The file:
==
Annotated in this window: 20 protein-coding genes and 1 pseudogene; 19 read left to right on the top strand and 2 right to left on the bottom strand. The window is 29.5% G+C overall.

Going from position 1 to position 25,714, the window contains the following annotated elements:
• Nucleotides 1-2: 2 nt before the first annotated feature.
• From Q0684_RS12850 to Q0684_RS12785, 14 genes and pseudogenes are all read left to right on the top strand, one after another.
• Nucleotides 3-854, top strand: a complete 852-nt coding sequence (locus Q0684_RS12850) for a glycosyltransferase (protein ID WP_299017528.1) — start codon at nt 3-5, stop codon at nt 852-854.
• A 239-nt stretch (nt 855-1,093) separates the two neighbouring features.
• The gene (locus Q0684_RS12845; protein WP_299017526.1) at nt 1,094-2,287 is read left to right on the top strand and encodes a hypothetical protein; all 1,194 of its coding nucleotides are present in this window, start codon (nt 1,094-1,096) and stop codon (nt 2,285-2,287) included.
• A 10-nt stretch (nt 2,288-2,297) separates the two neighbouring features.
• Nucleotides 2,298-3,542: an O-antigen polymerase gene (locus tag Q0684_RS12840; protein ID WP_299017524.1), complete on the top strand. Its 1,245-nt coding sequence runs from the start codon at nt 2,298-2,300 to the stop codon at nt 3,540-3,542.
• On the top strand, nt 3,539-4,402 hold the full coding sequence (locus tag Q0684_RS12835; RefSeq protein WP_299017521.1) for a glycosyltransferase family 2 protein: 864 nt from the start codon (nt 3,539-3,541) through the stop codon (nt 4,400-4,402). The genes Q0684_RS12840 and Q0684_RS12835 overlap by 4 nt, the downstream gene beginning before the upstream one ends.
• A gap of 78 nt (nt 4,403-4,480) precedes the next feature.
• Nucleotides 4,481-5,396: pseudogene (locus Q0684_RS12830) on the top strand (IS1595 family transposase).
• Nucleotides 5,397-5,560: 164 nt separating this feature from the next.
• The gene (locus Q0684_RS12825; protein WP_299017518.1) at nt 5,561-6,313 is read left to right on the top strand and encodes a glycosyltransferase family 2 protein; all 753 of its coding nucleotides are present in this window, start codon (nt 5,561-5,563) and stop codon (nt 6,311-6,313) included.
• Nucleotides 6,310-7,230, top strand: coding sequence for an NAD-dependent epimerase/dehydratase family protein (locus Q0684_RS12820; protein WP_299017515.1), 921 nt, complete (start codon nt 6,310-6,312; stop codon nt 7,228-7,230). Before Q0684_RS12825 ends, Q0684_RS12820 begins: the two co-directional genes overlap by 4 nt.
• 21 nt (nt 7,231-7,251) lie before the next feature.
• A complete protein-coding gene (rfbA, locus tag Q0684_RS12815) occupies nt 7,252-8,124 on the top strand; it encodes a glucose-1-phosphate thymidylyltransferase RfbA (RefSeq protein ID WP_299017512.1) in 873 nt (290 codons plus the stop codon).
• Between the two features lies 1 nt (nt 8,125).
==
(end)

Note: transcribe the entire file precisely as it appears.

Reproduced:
Annotated in this window: 20 protein-coding genes and 1 pseudogene; 19 read left to right on the top strand and 2 right to left on the bottom strand. The window is 29.5% G+C overall.

Going from position 1 to position 25,714, the window contains the following annotated elements:
• Nucleotides 1-2: 2 nt before the first annotated feature.
• From Q0684_RS12850 to Q0684_RS12785, 14 genes and pseudogenes are all read left to right on the top strand, one after another.
• Nucleotides 3-854, top strand: a complete 852-nt coding sequence (locus Q0684_RS12850) for a glycosyltransferase (protein ID WP_299017528.1) — start codon at nt 3-5, stop codon at nt 852-854.
• A 239-nt stretch (nt 855-1,093) separates the two neighbouring features.
• The gene (locus Q0684_RS12845; protein WP_299017526.1) at nt 1,094-2,287 is read left to right on the top strand and encodes a hypothetical protein; all 1,194 of its coding nucleotides are present in this window, start codon (nt 1,094-1,096) and stop codon (nt 2,285-2,287) included.
• A 10-nt stretch (nt 2,288-2,297) separates the two neighbouring features.
• Nucleotides 2,298-3,542: an O-antigen polymerase gene (locus tag Q0684_RS12840; protein ID WP_299017524.1), complete on the top strand. Its 1,245-nt coding sequence runs from the start codon at nt 2,298-2,300 to the stop codon at nt 3,540-3,542.
• On the top strand, nt 3,539-4,402 hold the full coding sequence (locus tag Q0684_RS12835; RefSeq protein WP_299017521.1) for a glycosyltransferase family 2 protein: 864 nt from the start codon (nt 3,539-3,541) through the stop codon (nt 4,400-4,402). The genes Q0684_RS12840 and Q0684_RS12835 overlap by 4 nt, the downstream gene beginning before the upstream one ends.
• A gap of 78 nt (nt 4,403-4,480) precedes the next feature.
• Nucleotides 4,481-5,396: pseudogene (locus Q0684_RS12830) on the top strand (IS1595 family transposase).
• Nucleotides 5,397-5,560: 164 nt separating this feature from the next.
• The gene (locus Q0684_RS12825; protein WP_299017518.1) at nt 5,561-6,313 is read left to right on the top strand and encodes a glycosyltransferase family 2 protein; all 753 of its coding nucleotides are present in this window, start codon (nt 5,561-5,563) and stop codon (nt 6,311-6,313) included.
• Nucleotides 6,310-7,230, top strand: coding sequence for an NAD-dependent epimerase/dehydratase family protein (locus Q0684_RS12820; protein WP_299017515.1), 921 nt, complete (start codon nt 6,310-6,312; stop codon nt 7,228-7,230). Before Q0684_RS12825 ends, Q0684_RS12820 begins: the two co-directional genes overlap by 4 nt.
• 21 nt (nt 7,231-7,251) lie before the next feature.
• A complete protein-coding gene (rfbA, locus tag Q0684_RS12815) occupies nt 7,252-8,124 on the top strand; it encodes a glucose-1-phosphate thymidylyltransferase RfbA (RefSeq protein ID WP_299017512.1) in 873 nt (290 codons plus the stop codon).
• Between the two features lies 1 nt (nt 8,125).